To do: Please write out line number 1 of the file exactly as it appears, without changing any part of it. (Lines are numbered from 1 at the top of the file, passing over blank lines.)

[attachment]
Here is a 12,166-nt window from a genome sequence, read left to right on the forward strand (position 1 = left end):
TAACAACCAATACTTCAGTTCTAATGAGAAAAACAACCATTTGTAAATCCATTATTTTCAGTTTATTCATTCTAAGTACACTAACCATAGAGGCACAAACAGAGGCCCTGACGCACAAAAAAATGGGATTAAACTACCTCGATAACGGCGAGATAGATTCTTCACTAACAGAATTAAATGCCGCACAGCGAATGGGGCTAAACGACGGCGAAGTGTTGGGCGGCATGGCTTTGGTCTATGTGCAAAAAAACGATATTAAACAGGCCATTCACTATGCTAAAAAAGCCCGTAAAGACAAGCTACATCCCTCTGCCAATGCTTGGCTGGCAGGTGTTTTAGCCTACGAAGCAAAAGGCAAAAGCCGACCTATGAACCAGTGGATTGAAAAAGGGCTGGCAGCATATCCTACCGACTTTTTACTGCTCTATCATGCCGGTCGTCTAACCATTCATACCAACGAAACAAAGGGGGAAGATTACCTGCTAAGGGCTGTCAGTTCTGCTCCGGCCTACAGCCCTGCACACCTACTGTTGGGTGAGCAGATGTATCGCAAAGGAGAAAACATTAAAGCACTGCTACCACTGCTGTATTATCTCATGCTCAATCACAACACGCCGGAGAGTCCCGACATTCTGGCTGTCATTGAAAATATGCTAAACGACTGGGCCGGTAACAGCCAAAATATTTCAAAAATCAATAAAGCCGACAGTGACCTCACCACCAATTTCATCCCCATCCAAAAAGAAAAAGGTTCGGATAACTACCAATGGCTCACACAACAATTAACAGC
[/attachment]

Here is a 12,166-nt window from a genome sequence, read left to right on the forward strand (position 1 = left end):